by Bill O’Grady, Thomas Wash, and Patrick Fearon-Hernandez, CFA
[Posted: 9:30 AM EDT]
Welcome back! Three-day weekends are great, but now we get to pile five days of work into four! Trade worries continue to weigh on risk assets. Brexit appears to be reaching some sort of resolution. Hurricane Dorian dominated the weekend news flow. Here are the details and other items we are watching:
Trade: On Sunday, a new set of tariffs went into effect. Although it will take a few weeks, we may start to see it show up in the inflation data by November. The focus has now shifted to meetings between trade negotiators later this month. Both sides are struggling to figure out when to hold talks and who should participate. If Liu He doesn’t make the trip, it will suggest the meetings are simply window dressing. The U.S. has a 5% bump on $250 bn of Chinese exports due to come into effect on October 1 (from 25% to 30%) and a 15% increase on December 15 for the remaining $200 bn in imports. There is hope that these may be delayed or reduced, but the lack of consensus on either side makes adjustments difficult. On a hopeful note, China’s retaliation doesn’t really go into full effect until December. At the same time, China has important party meetings in early October, and there is no way the Xi government can be seen as caving to U.S. demands before those meetings.
Meanwhile, China is taking steps to adjust to the effects of tariffs. Additional stimulus is being planned, although the scale remains relatively constrained mostly due to concerns about debt capacity. We note that the CNY has been allowed to quietly weaken. While the currency fixes have been steady, the PBOC isn’t making much of an effort to force the market rate to the fix, suggesting it is allowing the currency to offset some of the impact of the tariffs.
China is also opening new fronts in the public relations battle. In a press release denying that it stole smartphone camera technology from a Portuguese company, Chinese telecom giant Huawei Technologies (002502.SZ, 3.19) tried to turn the tables by claiming the FBI is harassing and threatening Huawei employees to get them to turn against the company. It also said the U.S. has launched cyberattacks against it. Given the continued U.S.-China trade war, growing concerns about China’s digital warfare capabilities and the Trump administration’s more aggressive use of offensive cyberwarfare operations, we actually think the accusation rings true. If so, it is probably a good example of how the administration is conducting a full-court press against China, which bodes poorly for any near-term cooling of tensions. In another sign of Chinese pushback against the U.S., the Ministry of Public Security touted its efforts to restrict fentanyl shipments since May. After President Trump demanded Chinese action to help deal with the U.S. opioid crisis, China could have taken some additional steps as a show of good faith. By pushing back instead, China seems to be signaling that it’s done making concessions, at least for now.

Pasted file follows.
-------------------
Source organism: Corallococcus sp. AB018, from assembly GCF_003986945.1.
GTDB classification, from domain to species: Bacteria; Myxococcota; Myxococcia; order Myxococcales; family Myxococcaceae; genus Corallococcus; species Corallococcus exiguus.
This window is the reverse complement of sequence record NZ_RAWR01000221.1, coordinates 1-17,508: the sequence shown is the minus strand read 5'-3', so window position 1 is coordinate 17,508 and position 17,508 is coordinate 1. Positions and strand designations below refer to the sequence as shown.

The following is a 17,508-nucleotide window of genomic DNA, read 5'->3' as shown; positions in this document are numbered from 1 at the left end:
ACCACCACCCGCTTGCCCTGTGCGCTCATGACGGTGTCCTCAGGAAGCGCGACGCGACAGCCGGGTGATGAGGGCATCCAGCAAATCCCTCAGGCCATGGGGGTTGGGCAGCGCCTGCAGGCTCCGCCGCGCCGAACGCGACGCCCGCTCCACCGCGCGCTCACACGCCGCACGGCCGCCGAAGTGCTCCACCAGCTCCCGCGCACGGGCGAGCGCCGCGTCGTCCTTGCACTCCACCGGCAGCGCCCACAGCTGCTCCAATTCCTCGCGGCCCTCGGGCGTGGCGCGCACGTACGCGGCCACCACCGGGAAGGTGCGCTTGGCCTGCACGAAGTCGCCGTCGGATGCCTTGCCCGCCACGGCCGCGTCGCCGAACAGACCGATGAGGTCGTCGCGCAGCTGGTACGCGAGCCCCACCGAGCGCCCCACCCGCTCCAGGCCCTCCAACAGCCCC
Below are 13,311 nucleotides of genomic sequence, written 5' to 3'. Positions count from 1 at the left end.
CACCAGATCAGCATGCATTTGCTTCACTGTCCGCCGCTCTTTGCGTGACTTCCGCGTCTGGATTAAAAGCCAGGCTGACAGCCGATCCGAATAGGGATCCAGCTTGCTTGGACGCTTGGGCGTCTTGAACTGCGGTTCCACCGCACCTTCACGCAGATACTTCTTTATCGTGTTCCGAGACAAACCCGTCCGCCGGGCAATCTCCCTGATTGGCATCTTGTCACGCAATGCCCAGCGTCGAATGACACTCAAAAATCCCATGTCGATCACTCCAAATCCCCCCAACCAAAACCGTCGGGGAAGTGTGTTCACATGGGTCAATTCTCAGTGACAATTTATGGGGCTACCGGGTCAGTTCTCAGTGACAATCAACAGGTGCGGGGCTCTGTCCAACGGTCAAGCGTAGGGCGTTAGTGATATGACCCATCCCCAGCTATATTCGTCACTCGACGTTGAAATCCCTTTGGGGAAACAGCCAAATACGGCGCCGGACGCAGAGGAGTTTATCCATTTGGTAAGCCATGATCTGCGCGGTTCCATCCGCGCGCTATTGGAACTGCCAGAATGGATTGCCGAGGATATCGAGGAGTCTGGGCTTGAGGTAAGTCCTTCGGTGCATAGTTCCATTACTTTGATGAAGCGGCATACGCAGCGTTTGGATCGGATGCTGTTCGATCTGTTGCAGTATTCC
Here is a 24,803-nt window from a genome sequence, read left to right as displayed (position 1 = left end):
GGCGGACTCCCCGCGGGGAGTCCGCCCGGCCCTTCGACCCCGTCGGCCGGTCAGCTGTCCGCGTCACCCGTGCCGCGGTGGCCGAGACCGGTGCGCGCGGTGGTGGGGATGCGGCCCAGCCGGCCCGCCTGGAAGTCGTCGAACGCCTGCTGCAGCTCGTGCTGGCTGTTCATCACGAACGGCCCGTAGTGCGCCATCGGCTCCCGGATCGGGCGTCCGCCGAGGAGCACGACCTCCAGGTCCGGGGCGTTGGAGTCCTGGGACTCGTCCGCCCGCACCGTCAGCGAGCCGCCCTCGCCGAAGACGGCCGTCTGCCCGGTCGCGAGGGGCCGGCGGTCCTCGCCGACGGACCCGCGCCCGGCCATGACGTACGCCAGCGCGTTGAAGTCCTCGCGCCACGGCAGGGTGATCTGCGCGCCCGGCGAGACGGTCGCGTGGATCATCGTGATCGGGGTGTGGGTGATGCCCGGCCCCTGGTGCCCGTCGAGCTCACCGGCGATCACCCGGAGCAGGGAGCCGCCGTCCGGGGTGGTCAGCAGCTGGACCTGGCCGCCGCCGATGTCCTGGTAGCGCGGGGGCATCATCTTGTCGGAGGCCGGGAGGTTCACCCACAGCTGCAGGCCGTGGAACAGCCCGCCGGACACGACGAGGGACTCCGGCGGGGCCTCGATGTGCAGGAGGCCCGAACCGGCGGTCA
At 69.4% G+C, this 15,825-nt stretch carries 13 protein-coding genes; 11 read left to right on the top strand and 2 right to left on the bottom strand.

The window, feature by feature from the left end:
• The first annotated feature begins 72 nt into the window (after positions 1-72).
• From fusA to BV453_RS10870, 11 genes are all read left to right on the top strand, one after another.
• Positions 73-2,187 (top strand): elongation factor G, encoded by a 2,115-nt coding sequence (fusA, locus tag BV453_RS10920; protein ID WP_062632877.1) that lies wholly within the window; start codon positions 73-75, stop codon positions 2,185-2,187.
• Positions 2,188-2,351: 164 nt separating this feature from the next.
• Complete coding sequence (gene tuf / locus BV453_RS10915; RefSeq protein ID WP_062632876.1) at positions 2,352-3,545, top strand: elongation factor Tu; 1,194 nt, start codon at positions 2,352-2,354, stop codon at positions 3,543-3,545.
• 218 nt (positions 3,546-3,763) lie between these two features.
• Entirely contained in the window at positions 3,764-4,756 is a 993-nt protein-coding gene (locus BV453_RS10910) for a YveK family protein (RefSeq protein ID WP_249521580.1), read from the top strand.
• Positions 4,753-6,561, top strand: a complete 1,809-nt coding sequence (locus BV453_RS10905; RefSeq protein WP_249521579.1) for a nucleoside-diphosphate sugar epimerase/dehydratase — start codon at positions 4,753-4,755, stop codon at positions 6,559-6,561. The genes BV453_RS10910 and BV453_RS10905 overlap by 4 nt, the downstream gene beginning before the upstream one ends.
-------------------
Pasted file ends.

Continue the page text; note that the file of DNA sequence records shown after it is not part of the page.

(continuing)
The global economy continues to suffer the effects of the trade conflict. Chinese PMIs over the weekend were stable but didn’t improve. The rest of the world, on the other hand, is struggling.
China: Vice premier and Politburo member Hu Chunhua told a meeting of top officials last week that surging pork prices – resulting mostly from an epidemic of swine fever that has decimated pig herds – have become a “major political risk.” To get control over prices, Hu called for greater financial support for pig farmers and setting pork production targets for each province, though outright price controls can’t be ruled out.
Brexit: The situation with the U.K. and Brexit is getting as complicated as determining who is in the NFL playoffs three weeks before the end of the season. Here is the rundown:
- MPs move to kill hard Brexit. The “rebel alliance” of MPs within the Tories is joining forces with opposition groups to vote on a bill that would prevent PM Johnson from leaving the EU without an agreement. In case a deal with the EU isn’t reached, the bill requires Johnson to ask the EU for an extension until January 31, 2020. The bill requires an extraordinary measure, the so-called “Standing Order 24” that allows MPs to debate important matters. This debate and subsequent vote can only occur if the Commons Speaker, John Bercow, gives permission. It is widely expected that he will grant the debate. The odds of passage are high, but it would need to move quickly through the House of Commons and House of Lords to become law by early next week when Parliament shuts down.